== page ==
Important Instructions on Amlodipine and Atorvastatin
What Should I Tell My Healthcare Provider?You should talk with your healthcare provider prior to taking amlodipine and atorvastatin if you have:
- Liver disease, including liver failure, cirrhosis, or hepatitis
- Low blood pressure (hypotension)
- A severe infection
- Uncontrolled seizures
- A severe hormonal or electrolyte imbalance
- Major surgery or trauma
- A history of stroke or transient ischemic attack (TIA or "mini-stroke")
- Congestive heart failure (CHF)
- Kidney disease or kidney failure (renal failure)
- Any allergies, including allergies to food, dyes, or preservatives.
Make sure to tell your healthcare provider about all of the medicines you take, including prescription and non-prescription medicines, vitamins, and herbal supplements.
(Click Precautions and Warnings With Amlodipine and Atorvastatin to learn more, including information on who should not take the drug.)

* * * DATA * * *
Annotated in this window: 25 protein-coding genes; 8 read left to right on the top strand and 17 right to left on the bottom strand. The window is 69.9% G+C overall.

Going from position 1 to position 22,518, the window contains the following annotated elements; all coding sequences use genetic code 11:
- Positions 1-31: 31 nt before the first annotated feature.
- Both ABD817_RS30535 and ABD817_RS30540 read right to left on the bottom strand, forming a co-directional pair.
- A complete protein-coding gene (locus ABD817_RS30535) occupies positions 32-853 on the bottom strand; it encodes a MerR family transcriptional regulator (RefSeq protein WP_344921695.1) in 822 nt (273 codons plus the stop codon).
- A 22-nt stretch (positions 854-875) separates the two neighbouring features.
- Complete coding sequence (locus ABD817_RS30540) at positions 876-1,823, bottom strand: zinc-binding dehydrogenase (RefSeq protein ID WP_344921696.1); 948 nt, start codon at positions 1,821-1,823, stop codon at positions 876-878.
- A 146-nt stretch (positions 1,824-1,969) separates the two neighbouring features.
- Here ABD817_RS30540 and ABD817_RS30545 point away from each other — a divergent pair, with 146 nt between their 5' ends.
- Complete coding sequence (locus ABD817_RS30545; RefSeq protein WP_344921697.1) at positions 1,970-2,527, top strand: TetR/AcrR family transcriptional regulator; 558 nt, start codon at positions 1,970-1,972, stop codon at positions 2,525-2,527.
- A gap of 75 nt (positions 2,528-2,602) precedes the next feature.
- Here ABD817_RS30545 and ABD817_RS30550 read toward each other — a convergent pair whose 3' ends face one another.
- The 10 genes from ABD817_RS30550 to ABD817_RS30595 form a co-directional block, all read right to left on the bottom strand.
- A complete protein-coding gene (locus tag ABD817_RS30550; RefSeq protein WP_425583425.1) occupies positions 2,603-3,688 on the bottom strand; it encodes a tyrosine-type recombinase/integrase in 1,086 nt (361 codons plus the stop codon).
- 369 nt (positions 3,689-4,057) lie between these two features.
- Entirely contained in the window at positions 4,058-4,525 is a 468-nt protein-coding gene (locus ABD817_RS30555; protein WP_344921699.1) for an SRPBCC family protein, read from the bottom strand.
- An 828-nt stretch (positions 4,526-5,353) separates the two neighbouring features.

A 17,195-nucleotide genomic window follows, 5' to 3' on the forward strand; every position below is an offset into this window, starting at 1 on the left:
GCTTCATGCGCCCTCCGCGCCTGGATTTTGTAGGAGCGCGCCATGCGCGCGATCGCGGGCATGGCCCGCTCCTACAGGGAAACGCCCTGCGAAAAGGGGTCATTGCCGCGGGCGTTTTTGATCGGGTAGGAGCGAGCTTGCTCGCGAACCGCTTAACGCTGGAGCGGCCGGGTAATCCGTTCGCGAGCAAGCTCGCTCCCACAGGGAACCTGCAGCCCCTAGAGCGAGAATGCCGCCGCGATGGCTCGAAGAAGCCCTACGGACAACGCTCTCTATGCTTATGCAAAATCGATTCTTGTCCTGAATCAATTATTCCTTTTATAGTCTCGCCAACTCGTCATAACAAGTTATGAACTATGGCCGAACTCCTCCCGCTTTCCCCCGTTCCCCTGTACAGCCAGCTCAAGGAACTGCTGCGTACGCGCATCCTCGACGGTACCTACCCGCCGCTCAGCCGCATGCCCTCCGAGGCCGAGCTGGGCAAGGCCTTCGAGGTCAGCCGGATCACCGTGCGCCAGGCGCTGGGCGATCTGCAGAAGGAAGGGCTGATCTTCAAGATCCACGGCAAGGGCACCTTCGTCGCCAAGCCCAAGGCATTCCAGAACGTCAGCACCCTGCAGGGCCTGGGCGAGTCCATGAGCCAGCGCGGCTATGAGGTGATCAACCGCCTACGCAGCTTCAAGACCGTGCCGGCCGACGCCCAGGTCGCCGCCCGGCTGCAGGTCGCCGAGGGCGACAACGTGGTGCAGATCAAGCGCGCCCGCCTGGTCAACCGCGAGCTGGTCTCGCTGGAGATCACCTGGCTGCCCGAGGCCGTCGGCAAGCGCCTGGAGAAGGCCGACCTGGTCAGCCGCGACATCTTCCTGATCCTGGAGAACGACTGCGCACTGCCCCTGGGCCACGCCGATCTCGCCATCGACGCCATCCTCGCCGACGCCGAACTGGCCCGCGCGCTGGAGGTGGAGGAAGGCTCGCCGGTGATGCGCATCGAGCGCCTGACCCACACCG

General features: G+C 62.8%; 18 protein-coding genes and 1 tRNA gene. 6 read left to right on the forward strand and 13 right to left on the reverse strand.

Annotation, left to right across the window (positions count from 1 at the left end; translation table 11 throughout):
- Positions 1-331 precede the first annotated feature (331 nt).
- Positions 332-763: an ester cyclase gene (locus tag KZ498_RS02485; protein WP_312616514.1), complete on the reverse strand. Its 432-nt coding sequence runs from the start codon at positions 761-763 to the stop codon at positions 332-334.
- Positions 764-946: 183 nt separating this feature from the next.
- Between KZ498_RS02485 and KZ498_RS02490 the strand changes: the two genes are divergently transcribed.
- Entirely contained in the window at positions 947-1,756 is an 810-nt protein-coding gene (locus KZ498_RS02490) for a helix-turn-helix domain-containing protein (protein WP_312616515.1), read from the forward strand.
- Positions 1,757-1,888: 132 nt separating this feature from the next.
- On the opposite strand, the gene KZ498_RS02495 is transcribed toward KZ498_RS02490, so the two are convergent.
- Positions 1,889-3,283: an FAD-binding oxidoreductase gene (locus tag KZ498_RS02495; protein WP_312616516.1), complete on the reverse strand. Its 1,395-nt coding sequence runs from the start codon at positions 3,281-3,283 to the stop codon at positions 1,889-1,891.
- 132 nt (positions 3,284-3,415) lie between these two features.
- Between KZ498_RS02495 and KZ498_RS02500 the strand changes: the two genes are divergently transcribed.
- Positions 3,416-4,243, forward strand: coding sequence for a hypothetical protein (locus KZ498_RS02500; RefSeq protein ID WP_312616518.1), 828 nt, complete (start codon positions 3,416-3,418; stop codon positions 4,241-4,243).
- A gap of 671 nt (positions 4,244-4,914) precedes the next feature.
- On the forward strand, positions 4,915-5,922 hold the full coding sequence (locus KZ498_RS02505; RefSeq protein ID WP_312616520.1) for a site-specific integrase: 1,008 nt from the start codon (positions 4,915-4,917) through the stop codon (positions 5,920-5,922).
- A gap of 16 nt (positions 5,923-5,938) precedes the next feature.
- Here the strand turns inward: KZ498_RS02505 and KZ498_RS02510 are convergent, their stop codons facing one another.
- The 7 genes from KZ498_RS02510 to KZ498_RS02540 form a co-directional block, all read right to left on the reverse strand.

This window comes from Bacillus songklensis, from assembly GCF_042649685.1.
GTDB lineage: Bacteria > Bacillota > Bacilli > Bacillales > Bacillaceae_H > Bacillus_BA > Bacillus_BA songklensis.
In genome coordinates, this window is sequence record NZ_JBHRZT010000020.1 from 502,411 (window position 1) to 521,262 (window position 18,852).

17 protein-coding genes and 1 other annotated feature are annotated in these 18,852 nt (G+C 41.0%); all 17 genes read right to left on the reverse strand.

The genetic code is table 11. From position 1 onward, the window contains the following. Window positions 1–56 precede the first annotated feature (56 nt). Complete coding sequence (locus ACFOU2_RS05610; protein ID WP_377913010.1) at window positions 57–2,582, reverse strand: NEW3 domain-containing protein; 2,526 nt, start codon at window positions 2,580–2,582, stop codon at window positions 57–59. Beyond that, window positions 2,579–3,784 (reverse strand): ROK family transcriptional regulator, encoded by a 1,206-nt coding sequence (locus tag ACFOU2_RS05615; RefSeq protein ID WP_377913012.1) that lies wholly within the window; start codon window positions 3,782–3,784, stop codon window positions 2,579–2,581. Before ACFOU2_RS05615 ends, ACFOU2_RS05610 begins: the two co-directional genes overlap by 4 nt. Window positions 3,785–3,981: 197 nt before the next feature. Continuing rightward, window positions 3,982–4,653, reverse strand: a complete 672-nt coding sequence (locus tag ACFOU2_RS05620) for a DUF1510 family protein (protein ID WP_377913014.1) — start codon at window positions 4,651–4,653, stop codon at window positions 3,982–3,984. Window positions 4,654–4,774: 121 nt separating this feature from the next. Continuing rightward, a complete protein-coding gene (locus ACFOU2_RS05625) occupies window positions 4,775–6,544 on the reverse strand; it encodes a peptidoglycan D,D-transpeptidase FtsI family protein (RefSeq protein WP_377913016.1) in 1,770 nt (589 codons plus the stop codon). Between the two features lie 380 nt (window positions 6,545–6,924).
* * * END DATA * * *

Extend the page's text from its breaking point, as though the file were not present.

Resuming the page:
How Does Amlodipine and Atorvastatin Work?Amlodipine is part of a class of drugs called calcium channel blockers. It helps slow down the rate at which calcium moves into your heart and blood vessel walls. This, in turn, helps to relax the vessels, which allows for better blood flow and causes lower blood pressure. It also makes it easier for the heart to pump blood.
The other component, atorvastatin, belongs to a group of medications called statins (or HMG-CoA reductase inhibitors). It works by blocking a particular enzyme -- HMG-CoA reductase -- that controls the rate of cholesterol production in the body. This causes the liver to make less cholesterol. Atorvastatin also:
- Increases the liver's ability to collect and get rid of LDL cholesterol ("bad cholesterol")
- Increases HDL cholesterol ("good cholesterol")
- Decreases triglycerides.